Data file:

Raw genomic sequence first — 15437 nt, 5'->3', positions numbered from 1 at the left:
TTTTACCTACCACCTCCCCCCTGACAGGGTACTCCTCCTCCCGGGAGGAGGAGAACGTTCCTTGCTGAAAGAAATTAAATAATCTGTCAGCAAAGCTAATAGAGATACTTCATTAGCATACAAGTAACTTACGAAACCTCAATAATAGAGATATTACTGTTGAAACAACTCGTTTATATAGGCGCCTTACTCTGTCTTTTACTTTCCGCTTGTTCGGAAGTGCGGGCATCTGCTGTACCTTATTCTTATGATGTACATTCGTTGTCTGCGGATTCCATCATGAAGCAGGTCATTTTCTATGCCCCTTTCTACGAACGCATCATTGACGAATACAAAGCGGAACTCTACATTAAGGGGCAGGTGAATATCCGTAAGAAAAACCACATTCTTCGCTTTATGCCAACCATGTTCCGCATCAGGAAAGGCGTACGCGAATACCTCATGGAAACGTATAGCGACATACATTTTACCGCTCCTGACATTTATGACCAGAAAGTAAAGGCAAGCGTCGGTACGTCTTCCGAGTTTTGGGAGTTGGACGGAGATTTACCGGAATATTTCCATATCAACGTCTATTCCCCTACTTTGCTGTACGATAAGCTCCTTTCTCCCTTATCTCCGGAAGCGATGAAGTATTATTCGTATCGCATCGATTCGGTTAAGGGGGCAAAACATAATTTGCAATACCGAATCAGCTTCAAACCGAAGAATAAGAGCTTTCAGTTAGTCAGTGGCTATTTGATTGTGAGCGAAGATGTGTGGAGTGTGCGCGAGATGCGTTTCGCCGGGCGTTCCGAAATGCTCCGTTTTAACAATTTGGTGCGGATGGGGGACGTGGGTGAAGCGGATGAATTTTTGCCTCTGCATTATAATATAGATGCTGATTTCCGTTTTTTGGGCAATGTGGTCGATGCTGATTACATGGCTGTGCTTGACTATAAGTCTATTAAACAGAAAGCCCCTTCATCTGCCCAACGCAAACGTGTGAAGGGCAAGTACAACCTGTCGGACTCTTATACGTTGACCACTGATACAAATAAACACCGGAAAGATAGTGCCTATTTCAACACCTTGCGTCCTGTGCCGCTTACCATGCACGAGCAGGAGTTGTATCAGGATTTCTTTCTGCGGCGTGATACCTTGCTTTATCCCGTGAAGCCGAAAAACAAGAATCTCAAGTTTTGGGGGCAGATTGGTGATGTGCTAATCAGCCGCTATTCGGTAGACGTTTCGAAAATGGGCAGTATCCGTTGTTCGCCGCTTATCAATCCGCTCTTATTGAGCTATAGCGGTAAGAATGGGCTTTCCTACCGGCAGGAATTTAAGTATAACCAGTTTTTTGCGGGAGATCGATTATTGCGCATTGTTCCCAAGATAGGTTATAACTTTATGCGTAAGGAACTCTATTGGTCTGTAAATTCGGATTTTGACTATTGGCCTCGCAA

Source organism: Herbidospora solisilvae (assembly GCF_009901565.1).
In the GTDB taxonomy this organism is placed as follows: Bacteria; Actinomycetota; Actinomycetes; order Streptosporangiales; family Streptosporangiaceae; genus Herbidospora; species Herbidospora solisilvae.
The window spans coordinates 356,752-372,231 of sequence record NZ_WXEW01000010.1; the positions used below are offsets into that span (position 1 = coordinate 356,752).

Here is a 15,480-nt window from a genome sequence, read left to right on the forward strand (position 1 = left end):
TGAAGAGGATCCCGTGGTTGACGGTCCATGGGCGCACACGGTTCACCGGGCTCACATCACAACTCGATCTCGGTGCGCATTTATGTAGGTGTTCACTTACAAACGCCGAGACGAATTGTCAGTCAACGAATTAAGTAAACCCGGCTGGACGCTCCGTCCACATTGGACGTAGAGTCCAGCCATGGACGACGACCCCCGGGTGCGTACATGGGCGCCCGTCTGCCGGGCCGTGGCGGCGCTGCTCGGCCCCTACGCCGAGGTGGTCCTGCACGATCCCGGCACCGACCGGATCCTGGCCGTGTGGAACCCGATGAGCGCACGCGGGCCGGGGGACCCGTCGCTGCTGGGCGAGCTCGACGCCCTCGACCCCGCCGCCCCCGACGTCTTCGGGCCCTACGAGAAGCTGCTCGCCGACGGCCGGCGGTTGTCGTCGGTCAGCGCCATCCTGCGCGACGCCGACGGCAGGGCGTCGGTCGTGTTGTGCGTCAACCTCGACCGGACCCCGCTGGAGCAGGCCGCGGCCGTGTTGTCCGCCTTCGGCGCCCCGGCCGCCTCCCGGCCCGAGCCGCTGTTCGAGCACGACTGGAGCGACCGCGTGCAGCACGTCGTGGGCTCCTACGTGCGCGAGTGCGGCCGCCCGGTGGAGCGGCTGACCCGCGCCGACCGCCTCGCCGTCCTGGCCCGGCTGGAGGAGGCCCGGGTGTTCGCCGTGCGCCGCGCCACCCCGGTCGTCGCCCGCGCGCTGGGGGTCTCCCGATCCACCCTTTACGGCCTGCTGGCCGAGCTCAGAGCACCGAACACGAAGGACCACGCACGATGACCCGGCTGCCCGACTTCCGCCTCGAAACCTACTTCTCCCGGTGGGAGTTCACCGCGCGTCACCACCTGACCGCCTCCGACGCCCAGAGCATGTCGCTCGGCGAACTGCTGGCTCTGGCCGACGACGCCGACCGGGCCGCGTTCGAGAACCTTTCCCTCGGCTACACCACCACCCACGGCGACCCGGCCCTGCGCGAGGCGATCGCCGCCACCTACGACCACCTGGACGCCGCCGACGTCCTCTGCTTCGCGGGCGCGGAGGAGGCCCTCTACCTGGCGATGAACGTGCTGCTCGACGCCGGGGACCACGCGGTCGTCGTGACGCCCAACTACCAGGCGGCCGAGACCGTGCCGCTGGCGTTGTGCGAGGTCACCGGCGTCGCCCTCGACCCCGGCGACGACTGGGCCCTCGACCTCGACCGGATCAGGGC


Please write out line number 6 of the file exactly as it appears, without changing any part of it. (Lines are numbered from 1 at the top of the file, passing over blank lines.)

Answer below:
Here is a 15,480-nt window from a genome sequence, read left to right on the forward strand (position 1 = left end):